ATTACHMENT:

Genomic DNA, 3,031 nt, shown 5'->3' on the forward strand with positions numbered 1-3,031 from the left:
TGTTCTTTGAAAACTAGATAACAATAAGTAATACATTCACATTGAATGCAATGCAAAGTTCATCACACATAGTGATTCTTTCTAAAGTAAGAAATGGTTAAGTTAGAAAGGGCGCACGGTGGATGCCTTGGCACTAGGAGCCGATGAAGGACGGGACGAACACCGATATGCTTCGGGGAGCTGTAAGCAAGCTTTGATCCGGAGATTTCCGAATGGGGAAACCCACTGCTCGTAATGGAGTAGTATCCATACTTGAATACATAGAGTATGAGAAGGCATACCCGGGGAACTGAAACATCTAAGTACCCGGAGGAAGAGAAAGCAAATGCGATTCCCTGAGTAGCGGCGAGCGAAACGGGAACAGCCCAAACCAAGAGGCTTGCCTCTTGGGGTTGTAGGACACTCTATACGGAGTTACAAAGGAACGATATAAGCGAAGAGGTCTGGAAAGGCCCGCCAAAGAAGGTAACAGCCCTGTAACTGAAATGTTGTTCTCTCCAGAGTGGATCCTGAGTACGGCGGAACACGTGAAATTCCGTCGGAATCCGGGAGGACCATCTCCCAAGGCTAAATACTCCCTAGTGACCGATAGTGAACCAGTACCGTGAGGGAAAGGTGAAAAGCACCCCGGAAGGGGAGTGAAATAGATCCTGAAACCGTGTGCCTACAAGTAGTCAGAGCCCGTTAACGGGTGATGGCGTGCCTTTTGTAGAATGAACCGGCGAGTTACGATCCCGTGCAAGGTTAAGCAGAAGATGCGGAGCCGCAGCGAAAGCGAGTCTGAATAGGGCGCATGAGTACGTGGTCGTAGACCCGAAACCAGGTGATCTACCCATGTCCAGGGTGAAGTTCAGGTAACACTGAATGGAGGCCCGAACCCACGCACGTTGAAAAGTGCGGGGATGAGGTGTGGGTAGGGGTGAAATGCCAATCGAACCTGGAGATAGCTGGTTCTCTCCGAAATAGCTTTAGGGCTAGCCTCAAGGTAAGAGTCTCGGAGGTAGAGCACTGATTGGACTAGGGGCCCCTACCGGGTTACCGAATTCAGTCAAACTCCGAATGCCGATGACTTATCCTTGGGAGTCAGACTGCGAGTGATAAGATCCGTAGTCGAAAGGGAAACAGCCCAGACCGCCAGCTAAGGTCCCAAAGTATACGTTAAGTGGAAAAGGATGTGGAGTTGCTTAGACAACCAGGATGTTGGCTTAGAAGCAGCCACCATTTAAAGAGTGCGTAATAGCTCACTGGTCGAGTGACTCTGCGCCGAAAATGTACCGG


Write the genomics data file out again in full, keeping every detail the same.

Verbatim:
Genomic DNA, 3,031 nt, shown 5'->3' on the forward strand with positions numbered 1-3,031 from the left:
TGTTCTTTGAAAACTAGATAACAATAAGTAATACATTCACATTGAATGCAATGCAAAGTTCATCACACATAGTGATTCTTTCTAAAGTAAGAAATGGTTAAGTTAGAAAGGGCGCACGGTGGATGCCTTGGCACTAGGAGCCGATGAAGGACGGGACGAACACCGATATGCTTCGGGGAGCTGTAAGCAAGCTTTGATCCGGAGATTTCCGAATGGGGAAACCCACTGCTCGTAATGGAGTAGTATCCATACTTGAATACATAGAGTATGAGAAGGCATACCCGGGGAACTGAAACATCTAAGTACCCGGAGGAAGAGAAAGCAAATGCGATTCCCTGAGTAGCGGCGAGCGAAACGGGAACAGCCCAAACCAAGAGGCTTGCCTCTTGGGGTTGTAGGACACTCTATACGGAGTTACAAAGGAACGATATAAGCGAAGAGGTCTGGAAAGGCCCGCCAAAGAAGGTAACAGCCCTGTAACTGAAATGTTGTTCTCTCCAGAGTGGATCCTGAGTACGGCGGAACACGTGAAATTCCGTCGGAATCCGGGAGGACCATCTCCCAAGGCTAAATACTCCCTAGTGACCGATAGTGAACCAGTACCGTGAGGGAAAGGTGAAAAGCACCCCGGAAGGGGAGTGAAATAGATCCTGAAACCGTGTGCCTACAAGTAGTCAGAGCCCGTTAACGGGTGATGGCGTGCCTTTTGTAGAATGAACCGGCGAGTTACGATCCCGTGCAAGGTTAAGCAGAAGATGCGGAGCCGCAGCGAAAGCGAGTCTGAATAGGGCGCATGAGTACGTGGTCGTAGACCCGAAACCAGGTGATCTACCCATGTCCAGGGTGAAGTTCAGGTAACACTGAATGGAGGCCCGAACCCACGCACGTTGAAAAGTGCGGGGATGAGGTGTGGGTAGGGGTGAAATGCCAATCGAACCTGGAGATAGCTGGTTCTCTCCGAAATAGCTTTAGGGCTAGCCTCAAGGTAAGAGTCTCGGAGGTAGAGCACTGATTGGACTAGGGGCCCCTACCGGGTTACCGAATTCAGTCAAACTCCGAATGCCGATGACTTATCCTTGGGAGTCAGACTGCGAGTGATAAGATCCGTAGTCGAAAGGGAAACAGCCCAGACCGCCAGCTAAGGTCCCAAAGTATACGTTAAGTGGAAAAGGATGTGGAGTTGCTTAGACAACCAGGATGTTGGCTTAGAAGCAGCCACCATTTAAAGAGTGCGTAATAGCTCACTGGTCGAGTGACTCTGCGCCGAAAATGTACCGG